Widowed single mum left homeless
IN 2018, Stephanie and Ryan Stevens were delighted to receive the news they were going to become parents for the first time.
Shortly after, in a shocking twist of fate, Ryan lost his life in a tragic ATV bike accident.
Unfortunately, Ryan died before having the chance to prepare his will, leaving Stephanie, who was only three months pregnant, to fight a five-month-long battle with their mortgagee BankWest.
The mortgage for the couple's four-bedroom home was in Ryan's name solely.
With no valid will, Stephanie was frozen out by the bank because she did not have legal authority to deal with his affairs.
The mortgage increased significantly, accruing interest and administration fees.
Stephanie was unable to pay the monthly repayments on her own.
She had to wait for Ryan's life insurance and superannuation to be finalised to pay the mortgage.
Unfortunately, Ryan's entitlements fell short by $30,000 to pay the loan.
Stephanie's parents offered to be guarantors and make up the shortfall but BankWest rejected the offer.
The family home was repossessed and sold at a loss of $70,000.
Stephanie was left homeless.
In recent media reports, BankWest acknowledged that the level of support Stephanie experienced "fell short of her expectations during the distressing time".
The bank acted cruelly, but within its legal rights.
Without a will, when there is no person officially recognised as having the proper authority to make decisions on behalf of the estate, an application to the Court for "Letters of Administration" is required to deal with authorities such as banks.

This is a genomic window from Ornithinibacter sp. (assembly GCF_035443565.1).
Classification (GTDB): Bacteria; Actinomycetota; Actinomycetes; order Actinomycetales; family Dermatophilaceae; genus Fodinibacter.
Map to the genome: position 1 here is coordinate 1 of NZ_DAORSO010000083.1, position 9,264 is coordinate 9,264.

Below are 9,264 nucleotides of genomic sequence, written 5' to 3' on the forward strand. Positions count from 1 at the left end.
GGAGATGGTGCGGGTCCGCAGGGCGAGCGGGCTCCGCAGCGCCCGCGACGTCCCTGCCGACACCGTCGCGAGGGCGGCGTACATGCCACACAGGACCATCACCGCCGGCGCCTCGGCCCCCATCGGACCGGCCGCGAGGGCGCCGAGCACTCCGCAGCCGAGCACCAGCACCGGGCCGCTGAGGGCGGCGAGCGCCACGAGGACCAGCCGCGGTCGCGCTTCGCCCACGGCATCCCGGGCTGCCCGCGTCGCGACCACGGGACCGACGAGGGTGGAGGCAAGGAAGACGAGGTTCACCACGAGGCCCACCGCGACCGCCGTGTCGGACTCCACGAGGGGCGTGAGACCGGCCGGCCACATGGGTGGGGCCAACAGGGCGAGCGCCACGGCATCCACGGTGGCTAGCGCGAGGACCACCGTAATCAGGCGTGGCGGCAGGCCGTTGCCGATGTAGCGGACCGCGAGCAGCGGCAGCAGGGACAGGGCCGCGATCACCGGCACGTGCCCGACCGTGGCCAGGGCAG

The process of applying for Letters of Administration can take several months, or even years, if there is a blended or hostile family dynamics, or missing family members.
Despite being married, it also took five months for Stephanie to be officially recognised as the beneficiary of the estate.
This is because, without a valid will, Ryan died "intestate".
Like more than half of all Australians with no valid will, the task of dealing with his estate fell to the laws of intestacy.
Intestacy laws in each state and territory are comprehensive and vary significantly.
These laws identify who has the proper authority to make decisions on behalf of the estate, as well as who will inherit the assets.
Generally, the administrator and beneficiaries of an intestate estate will usually be the "next of kin".
In New South Wales, the whole of his or her estate will pass to the surviving spouse.
If there is no spouse, then the next in line to inherit will be children of the deceased.
In Queensland, the surviving spouse is entitled to the first $150,000, the household chattels and an equal share of the residuary estate.
The deceased's children are entitled to the remaining share of the estate in equal parts.
If there is no family then the estate could potentially be left to the Government.
The most common reasons we hear for not having a will are "I don't want to tempt fate", "I'm too young to have a will", "I don't own anything, I only have debt, so what's the point" and "I've heard that making a will is expensive".
But as we can see, the cost of preparing a will is next to nothing when compared to the turmoil and cost to your loved ones by not having one.
April Kennedy is a Wills and Estates solicitor at Attwood Marshall Lawyers. Established in 1946, the firm has offices at Robina Town Centre, Kingscliff, and The Strand Coolangatta.
For a free estate planning review, phone 1800 621 071 today.